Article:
• The WCRP Academy will help build a global community of climate researchers at all career stages to provide global networking and mentoring opportunities to facilitate lifelong learning and skills matching for current and future research projects worldwide.

Working to these core principles, the scope of the Academy includes serving as a networking hub that facilitates the capacity of climate scientists to do excellent climate science and interact with stakeholders who require climate information. These core principles also place boundaries on the scope and activities of the Academy. It is important to clearly set out what these boundaries are in order that the project is successful.

  • The WCRP Academy does not have a climate science outreach function and is not involved in explaining climate science to the general public. Climate science outreach is a vital part of making the best use of our science, but there are many organisations that do this job very well.
  • The WCRP Academy is not a training provider.
  • The WCRP Academy is not a pathway for accessing formal tertiary or accredited qualifications nor does it offer financial support (such as stipends or scholarships) to support individuals in this endeavor.
  • The Academy is not a source of funding to attend any training activities but may provide information about potential funders of these activities.
  1. A modern, well developed platform that allows researchers to learn about and access training opportunities.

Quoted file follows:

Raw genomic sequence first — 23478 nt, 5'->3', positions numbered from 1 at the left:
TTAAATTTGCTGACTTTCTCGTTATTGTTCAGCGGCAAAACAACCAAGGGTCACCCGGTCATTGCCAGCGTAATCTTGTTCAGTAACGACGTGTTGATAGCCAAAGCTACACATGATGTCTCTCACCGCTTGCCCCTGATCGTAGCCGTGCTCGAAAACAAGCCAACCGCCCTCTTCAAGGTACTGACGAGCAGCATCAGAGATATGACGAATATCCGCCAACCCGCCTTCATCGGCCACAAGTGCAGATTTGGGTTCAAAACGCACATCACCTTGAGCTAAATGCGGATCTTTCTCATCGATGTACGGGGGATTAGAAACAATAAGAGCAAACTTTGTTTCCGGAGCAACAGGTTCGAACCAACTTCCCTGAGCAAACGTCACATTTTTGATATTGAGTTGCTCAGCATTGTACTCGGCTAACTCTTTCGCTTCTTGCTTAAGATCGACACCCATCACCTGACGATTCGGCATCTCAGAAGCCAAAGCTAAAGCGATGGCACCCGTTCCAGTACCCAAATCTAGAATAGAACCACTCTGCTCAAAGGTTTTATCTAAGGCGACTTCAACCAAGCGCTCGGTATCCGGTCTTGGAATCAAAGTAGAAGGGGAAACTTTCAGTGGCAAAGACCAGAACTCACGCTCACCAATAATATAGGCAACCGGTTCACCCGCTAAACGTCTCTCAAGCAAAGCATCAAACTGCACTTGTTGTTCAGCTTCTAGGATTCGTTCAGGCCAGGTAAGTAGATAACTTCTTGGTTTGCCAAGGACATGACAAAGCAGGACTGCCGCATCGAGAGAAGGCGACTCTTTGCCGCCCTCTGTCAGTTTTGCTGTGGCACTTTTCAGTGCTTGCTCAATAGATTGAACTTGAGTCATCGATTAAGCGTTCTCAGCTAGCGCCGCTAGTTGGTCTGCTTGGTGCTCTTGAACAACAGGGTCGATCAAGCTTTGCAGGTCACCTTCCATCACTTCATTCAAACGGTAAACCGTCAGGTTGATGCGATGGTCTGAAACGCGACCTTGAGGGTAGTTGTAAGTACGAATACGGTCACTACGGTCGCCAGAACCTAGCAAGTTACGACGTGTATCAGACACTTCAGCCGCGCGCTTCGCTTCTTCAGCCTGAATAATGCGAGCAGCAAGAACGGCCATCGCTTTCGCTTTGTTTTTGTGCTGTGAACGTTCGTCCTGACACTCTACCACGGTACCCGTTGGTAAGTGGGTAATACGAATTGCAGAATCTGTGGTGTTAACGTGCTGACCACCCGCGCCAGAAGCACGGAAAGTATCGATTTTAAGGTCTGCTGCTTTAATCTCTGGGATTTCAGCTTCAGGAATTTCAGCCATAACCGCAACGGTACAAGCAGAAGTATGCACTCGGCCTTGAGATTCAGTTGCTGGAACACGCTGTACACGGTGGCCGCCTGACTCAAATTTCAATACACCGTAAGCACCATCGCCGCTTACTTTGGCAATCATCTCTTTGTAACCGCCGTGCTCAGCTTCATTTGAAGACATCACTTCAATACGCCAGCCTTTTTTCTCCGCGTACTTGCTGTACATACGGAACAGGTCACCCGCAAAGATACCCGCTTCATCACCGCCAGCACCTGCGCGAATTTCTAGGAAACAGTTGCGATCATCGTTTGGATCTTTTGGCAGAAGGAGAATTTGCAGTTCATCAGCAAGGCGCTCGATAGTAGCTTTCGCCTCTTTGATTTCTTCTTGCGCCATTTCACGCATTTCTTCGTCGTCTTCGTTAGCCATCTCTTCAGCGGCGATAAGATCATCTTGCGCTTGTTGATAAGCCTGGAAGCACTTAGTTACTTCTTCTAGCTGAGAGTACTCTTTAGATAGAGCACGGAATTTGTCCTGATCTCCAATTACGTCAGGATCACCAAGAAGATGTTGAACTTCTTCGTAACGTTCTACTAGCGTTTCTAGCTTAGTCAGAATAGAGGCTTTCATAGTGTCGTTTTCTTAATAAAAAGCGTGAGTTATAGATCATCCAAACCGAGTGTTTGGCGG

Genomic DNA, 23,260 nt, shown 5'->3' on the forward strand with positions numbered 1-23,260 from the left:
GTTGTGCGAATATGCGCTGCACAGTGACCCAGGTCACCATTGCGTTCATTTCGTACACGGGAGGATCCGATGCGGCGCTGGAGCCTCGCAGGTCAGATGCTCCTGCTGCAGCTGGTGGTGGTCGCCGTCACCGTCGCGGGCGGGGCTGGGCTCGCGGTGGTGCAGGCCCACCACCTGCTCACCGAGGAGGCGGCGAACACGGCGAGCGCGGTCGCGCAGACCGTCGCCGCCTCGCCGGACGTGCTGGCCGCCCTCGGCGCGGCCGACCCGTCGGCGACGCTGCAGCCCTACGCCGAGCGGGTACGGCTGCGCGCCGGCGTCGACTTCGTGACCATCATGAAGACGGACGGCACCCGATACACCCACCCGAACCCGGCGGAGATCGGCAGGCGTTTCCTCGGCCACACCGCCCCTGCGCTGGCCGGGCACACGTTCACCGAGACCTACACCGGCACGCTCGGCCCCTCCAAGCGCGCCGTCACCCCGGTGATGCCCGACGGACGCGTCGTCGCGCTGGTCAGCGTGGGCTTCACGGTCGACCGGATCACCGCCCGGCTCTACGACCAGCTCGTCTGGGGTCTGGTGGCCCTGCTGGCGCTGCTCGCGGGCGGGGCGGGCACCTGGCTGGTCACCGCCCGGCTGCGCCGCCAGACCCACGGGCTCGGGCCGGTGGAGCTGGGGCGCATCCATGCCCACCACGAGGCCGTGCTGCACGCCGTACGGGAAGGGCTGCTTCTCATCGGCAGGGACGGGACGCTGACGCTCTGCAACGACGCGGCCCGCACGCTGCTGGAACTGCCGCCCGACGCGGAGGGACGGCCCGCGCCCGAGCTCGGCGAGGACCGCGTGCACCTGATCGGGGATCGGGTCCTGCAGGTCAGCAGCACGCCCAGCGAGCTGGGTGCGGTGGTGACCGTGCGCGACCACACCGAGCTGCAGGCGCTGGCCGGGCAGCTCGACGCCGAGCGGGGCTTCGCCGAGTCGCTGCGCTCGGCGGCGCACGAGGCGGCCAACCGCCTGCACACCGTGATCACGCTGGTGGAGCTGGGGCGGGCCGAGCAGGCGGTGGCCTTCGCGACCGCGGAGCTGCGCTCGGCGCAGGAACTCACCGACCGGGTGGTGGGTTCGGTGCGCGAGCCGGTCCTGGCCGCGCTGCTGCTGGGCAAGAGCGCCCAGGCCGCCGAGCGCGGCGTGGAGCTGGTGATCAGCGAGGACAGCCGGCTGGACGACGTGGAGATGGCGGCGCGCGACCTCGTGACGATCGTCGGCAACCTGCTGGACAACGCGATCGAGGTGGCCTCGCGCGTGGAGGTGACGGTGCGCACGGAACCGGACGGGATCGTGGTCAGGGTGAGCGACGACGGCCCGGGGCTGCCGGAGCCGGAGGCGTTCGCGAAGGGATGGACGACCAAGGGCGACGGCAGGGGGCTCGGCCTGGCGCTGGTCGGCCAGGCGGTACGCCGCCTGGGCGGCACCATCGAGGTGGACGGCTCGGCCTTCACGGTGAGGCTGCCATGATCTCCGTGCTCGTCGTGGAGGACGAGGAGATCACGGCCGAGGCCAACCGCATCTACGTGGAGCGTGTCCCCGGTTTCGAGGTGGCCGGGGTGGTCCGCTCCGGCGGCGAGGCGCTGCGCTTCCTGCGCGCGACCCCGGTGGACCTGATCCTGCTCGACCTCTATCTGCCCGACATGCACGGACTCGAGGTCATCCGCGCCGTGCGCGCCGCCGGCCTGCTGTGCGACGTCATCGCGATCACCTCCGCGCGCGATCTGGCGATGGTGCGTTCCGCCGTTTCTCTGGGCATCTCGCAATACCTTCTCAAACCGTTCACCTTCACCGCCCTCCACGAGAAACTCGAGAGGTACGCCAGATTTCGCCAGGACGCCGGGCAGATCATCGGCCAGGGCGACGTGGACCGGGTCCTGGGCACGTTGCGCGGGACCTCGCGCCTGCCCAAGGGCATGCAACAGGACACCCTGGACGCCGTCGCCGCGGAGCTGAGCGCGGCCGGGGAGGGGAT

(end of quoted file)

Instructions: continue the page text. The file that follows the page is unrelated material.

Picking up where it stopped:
2. A mechanism to regularly survey climate science training needs and communicate this information to training providers.
  3. A funded, permanent Academy team that maintains and develops the platform and other tools and resources, runs the surveying mechanism and maintains communications with potential students and training providers.
Our definitions

Climate science, as a growing and evolving field, can have different definitions. When we talk about climate science and climate scientists we mean:

The quest to observe and understand the structure and dynamics, interactions and variability, coupling processes and feed-back mechanisms, over time and across geographical scales, of the Earth’s Climate System physical components; ocean, atmosphere, land, water, cryosphere. It also includes to observe the impact of global heating and changes in biosphere, to employ historic and local knowledge, to estimate future changes and to communicate its findings.

A climate scientist seeks to understand and communicate the processes responsible for climate variability and change, using theory, observations, and numerical models. The activities of a climate scientist may include making predictions of the climate system, explaining the role of predictions in decision-making and communicating research results.

Training (in our Academy context) aims to improve climate science literacy (see below) of communities who require climate information in their operational or decision-making contexts. A climate scientist would ideally at the end of the training be able to:

  • Understand and explain the essential principles of Earth’s climate system
  • Have technical skills to be able to analyze and use available tools and methods, quantitatively as well as qualitatively
  • Critically assess scientifically credible information about climate
  • Communicate about climate, climate change with different societal groups and thus enable new applications of climate science
  • Make informed and responsible decisions with regards to actions that may affect climate
  • Provide expert advice to users of climate information

For more information, please see the draft WCRP Academy Science Plan (2021).